Valle de Bravo also lies in the wintering grounds of the monarch butterfly. Piedra Herrada, located 25 km east of the town on the north side of the Los Saucos highway, is a federal reserve for the protection of the butterflies. In this sanctuary, visitors can rent horses to explore the sanctuary as well as a guide. The butterflies can be found all winter long at the top of the mountaintop in the abundant fir trees.
Just south of the town of Valle de Bravo is a small village called Avandaro, which hosted the “Rock y Ruedas” festival in September 1971.
Holidays such as New Year’s Eve and Semana Santa bring large numbers of visitors to the town leading to strong recommendations to arrange lodging well in advance.
Other yearly events include the Festival Vallesano (March) where people participate in sporting, horseback-riding, art exhibitions and food-tasting events as well as cultural and musical performances.
However, the largest annual celebration is the cultural festival known as the Festival de las Almas (Festival of the Souls) which has occurred each of the last five years in late September or early October.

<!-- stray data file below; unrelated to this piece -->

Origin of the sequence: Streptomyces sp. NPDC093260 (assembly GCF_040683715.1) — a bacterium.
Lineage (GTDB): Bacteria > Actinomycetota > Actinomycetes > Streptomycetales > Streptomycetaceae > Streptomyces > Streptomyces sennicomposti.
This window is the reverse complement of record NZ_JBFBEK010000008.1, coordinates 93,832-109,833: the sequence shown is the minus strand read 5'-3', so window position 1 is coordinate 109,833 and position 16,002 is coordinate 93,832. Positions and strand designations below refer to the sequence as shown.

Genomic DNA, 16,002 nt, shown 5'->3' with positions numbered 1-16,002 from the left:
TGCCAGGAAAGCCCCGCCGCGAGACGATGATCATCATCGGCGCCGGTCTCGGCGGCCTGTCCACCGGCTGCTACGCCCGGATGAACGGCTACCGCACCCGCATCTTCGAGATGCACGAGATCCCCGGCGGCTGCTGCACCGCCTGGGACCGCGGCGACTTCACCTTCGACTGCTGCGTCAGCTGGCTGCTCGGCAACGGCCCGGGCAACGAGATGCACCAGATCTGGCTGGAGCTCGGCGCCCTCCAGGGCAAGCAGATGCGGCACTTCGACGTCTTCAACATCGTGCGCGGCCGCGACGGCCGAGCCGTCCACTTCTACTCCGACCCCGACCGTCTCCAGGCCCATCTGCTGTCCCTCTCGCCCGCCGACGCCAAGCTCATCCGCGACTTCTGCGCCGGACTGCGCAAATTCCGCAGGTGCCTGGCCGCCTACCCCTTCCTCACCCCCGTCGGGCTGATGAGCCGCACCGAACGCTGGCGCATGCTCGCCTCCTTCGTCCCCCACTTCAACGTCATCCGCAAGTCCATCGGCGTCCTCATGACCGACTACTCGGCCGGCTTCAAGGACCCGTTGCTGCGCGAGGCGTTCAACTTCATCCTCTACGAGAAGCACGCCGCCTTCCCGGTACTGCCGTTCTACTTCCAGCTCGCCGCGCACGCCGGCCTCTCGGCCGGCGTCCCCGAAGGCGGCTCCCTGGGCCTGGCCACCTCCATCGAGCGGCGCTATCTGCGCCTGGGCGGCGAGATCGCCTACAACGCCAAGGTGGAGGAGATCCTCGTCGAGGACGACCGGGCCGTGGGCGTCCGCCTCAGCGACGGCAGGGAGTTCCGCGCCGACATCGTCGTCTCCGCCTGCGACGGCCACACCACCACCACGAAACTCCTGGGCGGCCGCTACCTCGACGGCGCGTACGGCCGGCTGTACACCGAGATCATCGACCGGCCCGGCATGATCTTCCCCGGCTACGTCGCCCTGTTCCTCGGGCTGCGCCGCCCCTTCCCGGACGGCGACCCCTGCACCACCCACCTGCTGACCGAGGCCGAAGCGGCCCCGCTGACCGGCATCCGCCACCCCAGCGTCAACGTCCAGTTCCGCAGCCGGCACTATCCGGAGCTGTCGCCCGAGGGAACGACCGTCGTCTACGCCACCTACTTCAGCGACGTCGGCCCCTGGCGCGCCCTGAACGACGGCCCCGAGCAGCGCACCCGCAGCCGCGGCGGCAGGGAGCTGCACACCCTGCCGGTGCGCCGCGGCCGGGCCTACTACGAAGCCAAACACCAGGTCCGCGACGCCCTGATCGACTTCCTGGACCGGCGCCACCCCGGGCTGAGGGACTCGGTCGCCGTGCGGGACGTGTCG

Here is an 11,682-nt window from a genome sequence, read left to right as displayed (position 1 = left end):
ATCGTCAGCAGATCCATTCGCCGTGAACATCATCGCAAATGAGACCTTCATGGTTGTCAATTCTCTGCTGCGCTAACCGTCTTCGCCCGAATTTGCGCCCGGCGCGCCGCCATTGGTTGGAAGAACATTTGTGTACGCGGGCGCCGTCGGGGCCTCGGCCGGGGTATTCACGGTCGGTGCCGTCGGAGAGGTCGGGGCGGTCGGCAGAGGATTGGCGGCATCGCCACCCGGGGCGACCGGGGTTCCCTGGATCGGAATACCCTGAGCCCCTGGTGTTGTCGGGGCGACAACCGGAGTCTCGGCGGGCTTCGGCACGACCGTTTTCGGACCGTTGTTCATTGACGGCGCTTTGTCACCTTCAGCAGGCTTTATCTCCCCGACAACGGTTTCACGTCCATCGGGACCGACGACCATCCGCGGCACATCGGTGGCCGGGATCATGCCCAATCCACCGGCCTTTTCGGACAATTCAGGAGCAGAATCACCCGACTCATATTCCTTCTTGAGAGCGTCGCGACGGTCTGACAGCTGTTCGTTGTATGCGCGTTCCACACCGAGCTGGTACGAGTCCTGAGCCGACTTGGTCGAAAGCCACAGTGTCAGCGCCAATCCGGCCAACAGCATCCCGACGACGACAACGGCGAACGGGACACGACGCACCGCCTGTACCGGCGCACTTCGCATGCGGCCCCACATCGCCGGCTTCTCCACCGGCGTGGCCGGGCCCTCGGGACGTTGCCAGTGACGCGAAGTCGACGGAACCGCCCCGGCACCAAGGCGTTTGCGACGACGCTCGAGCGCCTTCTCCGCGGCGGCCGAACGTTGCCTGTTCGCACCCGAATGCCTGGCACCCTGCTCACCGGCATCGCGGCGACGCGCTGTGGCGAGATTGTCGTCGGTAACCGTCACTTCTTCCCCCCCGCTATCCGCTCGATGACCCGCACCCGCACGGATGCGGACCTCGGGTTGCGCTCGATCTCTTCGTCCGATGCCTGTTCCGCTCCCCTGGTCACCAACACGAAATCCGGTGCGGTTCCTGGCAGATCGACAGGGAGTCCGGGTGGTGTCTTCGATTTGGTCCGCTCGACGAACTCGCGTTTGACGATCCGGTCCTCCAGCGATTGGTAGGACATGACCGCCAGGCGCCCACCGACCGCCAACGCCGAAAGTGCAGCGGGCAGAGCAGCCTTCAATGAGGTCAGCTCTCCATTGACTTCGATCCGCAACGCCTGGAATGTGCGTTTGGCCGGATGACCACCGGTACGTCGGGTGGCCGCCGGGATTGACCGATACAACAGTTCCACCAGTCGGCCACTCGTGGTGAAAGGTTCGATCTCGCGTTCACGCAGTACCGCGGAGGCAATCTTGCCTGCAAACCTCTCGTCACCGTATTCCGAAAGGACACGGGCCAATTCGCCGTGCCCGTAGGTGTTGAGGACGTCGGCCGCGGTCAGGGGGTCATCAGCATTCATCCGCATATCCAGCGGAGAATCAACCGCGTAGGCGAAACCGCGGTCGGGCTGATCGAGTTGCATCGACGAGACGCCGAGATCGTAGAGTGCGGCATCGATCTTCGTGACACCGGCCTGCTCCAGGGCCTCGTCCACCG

The 2007 festival brought in 4.5 million pesos to the area with 8 days of festivities, 151 programmed events centered on film, dance, art exhibitions, music, literature, workshops and theater, as well as Day of the Dead altars. It has spread to include events in Apaxco, Cuautitlán Izcalli, Ciudad Nezahualcóyotl, Temascalcingo, Texcoco and Toluca. This event featured “Alan” State Dance Troupe from Ossetia Alania, Russia as well as artists from thirteen other countries. Roughly 160–170,000 people attended the event.
From Mexico City
Buses from Mexico City $7-$12 (3:28 hours) run each 30 minutes.
Buses from Mexico City via Toluca $10-$27 (4:00 hours) run each 30 min/1 hour.
Taxi from Mexico City $30-$45 (1:35 hours).
Buses from Toluca $6-$9 (1:35 hours) run each 30 minutes.
Taxi from Toluca $18-$22 (0:50 min).
You can dial 078 from any phone, where you can find free information about tourist attractions, airports, travel agencies, car rental companies, embassies and consulates, fairs and exhibitions, hotels, hospitals, financial services, migratory and other issues.
Or dial the toll-free (in Mexico) number 01-800-006-8839.
You can also request information to the email email@example.com
MORE EMERGENCY NUMBERS:
General Information: 040 (not free)
SNational Emergency Service: 911